During the last two and half years in the new curricular format, students will also be able to experience more clinical “selectives” for better career exposure, and “bootcamps” before clerkships and before graduation, in preparation for residency training.
“All of these experiences will allow students to more thoughtfully select the area of specialty for their residencies after medical school,” says Healton.
More interactive, competency-based, team learning
Today’s medical student experiences a different classroom from that of just five or ten years ago. For example, the massive packet of shrink-wrapped course hand-outs has been replaced with a mostly paperless, digital experience. In a broader context, advances in education technology like lecture capture add convenience and adaptability according to a student’s learning style. Often the classroom experience is flipped, with students watching the lecture before class meets, offering time for a more interactive experience with the professor. Students use laptops to connect to flat screens at the front of the room, ready to discuss the content interactively, ask questions, solve problems, and engage with fellow students to deepen learning.
Other advancements in the interactive learning model include increased opportunities for students to experience simulations. A new MedStar mobile van offers simulations on the go, wherever students rotate. Students see more standardized patients, as actors play an increasing role in teaching communication and diagnostic skills in both clinical and basic science principles.
In response to the changing classroom experience, educators are looking at the campus facility for creative use of existing teaching spaces. The new Proctor Harvey amphitheater might host basic science instructors and clinicians teaching side by side, says Mitchell. Work is currently underway in Dahlgren Memorial Library to reconfigure space for dedicated modular classrooms designed to better support the small group, team-based learning with academic families.
“The faculty have done a remarkable job planning for the new curriculum,” he says. “They own it, they are fired up, they have a timeline, and they are rolling it out. Now their pedagogy committee is asking: How do we teach this?Maybe it’s going to be 40-40-20. So 40 percent may still be lectures—they’re efficient. But 40 percent may be small groups where you collide with the material, you’ve done your homework, and you come prepared. Maybe 20 percent we take out of the curriculum and you’re going to learn that on your own.”
Mitchell notes that the concept of competence recently inspired the Student Medical Education Committee to complete evidence-based research on the impact of a graduated versus pass/fail grading scale for the basic science years. The students shared that of the 81 other schools in the nation who have done so, most have documented a drop in anxiety and depression scales, and an increase in resilience in students, without a decline on National Board scores. After careful consideration, the administration adopted the student-led proposal.
Alumni work to improve academic medicine
In addition to the students and faculty, nearly a dozen Georgetown School of Medicine alumni participated in the curriculum reform planning retreat last year. Many alumni have an interest in academic medicine and go on to become professors and curricular innovators at other schools after graduating. One such individual is Marcia Glass (M’03), associate professor of hospital medicine at the University of California San Francisco. She notes several changes in how students experience medical school today, and adapts her teaching in response.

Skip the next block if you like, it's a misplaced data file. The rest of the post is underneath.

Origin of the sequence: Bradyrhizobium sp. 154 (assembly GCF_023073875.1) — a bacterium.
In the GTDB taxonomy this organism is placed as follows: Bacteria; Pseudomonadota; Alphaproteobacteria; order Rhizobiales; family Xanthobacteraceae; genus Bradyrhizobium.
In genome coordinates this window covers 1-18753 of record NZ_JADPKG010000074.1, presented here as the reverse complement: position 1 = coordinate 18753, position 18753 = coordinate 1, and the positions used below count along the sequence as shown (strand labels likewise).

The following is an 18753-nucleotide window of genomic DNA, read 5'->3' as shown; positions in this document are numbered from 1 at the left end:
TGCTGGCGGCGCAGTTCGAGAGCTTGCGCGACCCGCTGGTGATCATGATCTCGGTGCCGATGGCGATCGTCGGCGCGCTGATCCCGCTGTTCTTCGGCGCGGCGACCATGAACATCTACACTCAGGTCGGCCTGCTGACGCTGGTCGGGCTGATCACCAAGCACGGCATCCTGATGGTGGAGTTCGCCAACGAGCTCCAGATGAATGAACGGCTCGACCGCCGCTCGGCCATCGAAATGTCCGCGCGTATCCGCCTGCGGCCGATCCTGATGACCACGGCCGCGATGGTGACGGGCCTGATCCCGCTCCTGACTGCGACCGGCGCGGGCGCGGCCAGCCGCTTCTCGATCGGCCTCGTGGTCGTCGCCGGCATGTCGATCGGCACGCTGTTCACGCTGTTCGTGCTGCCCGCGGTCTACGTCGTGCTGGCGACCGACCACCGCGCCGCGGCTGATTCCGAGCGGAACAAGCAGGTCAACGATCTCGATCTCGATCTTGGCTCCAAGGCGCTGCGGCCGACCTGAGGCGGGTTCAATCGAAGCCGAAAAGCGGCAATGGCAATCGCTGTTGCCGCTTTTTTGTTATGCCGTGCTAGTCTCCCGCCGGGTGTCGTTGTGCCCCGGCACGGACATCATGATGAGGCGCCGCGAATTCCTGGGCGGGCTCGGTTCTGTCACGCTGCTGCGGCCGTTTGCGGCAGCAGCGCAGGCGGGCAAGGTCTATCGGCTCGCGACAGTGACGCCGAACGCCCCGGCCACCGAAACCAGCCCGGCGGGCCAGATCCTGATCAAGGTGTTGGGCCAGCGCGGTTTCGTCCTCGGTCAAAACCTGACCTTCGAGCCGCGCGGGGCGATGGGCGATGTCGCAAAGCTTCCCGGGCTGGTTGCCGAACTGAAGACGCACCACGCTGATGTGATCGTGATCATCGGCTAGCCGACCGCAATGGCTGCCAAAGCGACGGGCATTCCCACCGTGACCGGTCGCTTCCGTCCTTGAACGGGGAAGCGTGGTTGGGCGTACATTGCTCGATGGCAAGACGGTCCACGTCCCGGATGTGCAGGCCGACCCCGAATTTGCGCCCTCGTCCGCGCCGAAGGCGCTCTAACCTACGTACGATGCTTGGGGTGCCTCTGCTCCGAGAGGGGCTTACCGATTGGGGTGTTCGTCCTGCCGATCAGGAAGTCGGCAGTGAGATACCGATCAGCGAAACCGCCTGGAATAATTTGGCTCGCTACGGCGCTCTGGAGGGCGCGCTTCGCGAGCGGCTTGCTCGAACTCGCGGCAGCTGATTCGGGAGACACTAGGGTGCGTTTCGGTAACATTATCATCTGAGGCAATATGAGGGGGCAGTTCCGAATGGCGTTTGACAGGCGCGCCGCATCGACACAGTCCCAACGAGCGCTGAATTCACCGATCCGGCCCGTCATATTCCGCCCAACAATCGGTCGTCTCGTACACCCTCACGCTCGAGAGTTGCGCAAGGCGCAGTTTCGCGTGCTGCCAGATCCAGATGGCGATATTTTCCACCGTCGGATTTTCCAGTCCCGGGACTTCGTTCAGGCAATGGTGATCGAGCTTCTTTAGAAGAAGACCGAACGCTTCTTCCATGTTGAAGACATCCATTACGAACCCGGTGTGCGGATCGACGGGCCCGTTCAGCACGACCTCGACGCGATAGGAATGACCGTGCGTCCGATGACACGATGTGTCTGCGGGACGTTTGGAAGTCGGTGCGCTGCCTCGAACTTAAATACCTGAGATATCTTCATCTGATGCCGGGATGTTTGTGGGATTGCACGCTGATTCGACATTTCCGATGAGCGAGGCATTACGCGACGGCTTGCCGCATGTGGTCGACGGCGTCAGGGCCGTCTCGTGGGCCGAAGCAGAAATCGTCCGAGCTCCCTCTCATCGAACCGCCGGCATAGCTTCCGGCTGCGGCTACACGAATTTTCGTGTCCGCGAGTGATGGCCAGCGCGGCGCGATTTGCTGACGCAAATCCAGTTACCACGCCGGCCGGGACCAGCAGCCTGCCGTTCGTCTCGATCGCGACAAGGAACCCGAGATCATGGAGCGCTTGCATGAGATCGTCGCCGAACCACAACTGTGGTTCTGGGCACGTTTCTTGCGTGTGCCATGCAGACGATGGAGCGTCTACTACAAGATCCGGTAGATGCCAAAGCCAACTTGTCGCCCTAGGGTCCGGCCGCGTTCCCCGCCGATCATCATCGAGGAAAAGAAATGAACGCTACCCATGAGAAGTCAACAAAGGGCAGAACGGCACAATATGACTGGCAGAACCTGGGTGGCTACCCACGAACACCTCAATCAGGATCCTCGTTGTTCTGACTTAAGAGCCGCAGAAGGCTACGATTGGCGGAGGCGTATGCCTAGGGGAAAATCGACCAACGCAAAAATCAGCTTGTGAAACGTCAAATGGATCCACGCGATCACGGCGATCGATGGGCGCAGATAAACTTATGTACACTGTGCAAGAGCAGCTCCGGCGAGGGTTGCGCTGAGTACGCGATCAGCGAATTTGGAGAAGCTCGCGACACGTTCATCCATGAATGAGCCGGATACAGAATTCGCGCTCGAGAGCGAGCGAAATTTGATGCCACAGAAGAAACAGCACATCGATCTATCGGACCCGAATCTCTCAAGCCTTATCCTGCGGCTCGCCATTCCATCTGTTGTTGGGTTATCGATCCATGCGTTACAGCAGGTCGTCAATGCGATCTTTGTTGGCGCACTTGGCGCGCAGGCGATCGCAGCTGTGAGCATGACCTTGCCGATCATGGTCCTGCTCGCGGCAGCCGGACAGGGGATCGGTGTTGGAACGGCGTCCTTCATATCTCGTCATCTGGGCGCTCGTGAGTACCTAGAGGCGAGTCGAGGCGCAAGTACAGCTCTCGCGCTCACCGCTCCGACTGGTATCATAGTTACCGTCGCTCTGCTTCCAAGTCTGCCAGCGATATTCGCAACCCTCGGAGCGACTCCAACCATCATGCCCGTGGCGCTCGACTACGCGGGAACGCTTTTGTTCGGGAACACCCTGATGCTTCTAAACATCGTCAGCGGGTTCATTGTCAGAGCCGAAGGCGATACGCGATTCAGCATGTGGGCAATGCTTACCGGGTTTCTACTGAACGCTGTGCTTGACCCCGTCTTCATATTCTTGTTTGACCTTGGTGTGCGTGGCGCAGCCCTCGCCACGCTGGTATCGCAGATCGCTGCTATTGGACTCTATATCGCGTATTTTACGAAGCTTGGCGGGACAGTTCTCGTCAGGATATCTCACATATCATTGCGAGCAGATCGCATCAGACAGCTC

“A big change is how much work medical students are doing abroad,” she says. “Often they have very little preparation. They arrive in a country they’ve never been to and try to deliver good medical care, but they face many ethical issues on the job.” To address the need, she and her colleagues have designed curriculum that uses simulations with cultural and ethical challenges.
Glass sees an increasing use of simulations for teaching, including at Tulane where she did her residency. Sometimes realistic mannequins are part of the experience, but in other scenarios such as the ethics training at UCSF, professional actors are hired. And the results for students can be dramatic.
“The first time we conducted the ethics simulation, I was surprised by how into it the students got,” recalls Glass. “It was intense. Some students were in tears. And they asked for a debriefing, which we now have after all our sessions.” In the end she hopes to help students become more aware of their own limitations, she says, so that they are prepared to learn during their global health experiences as much as they are there to help.
Simulation experiences, inquiry-based learning, integrated clinical and basic science content, and team-based learning are some of the approaches to teaching medicine that are attracting more attention today as schools across the country implement curriculum renewal. What really works and how do we know?
Derek Allison (M’14) hopes to help figure that out. A pathology resident at Johns Hopkins, he joined the new Medical Education Research Scholar Track in his second year of medical school at Georgetown. The program introduces students to current topics in medical education, he explains, and helps them become informed producers and consumers of medical education literature. In the program, students collaborate with faculty mentors to formulate a scholarly question and research project during their final two years in medical school.
Allison sees a need for education reform, as medical science becomes more complex, but choosing the best path forward for teaching medicine is also complex.
“Education reform requires innovation with new applications and techniques that incorporate new technology and novel learning opportunities,” he says. “This kind of curriculum development, however, needs to be evidence-based.”
His interest in academic medicine drew him to the specialty track. “I decided to participate in the program to learn about the practices already in place, how to ask the right questions about education reform and, more importantly, how to solve them.”
“With the increasing complexity of medical science and technology, medical schools, research programs, and teaching hospitals must change,” Allison says. But to do it well, he adds, more people need to be active producers and consumers of medical education scholarship.
What it’s all for
Dean Mitchell views Georgetown’s carefully considered, faculty-driven curriculum reform from a wide lens, but also reflects on what is its simple, central purpose. “In the end, it’s about one patient and one physician—how we bring better science to that relationship, and how we nurture the mindfulness and compassion in that relationship.”
By Jane Varner Malhotra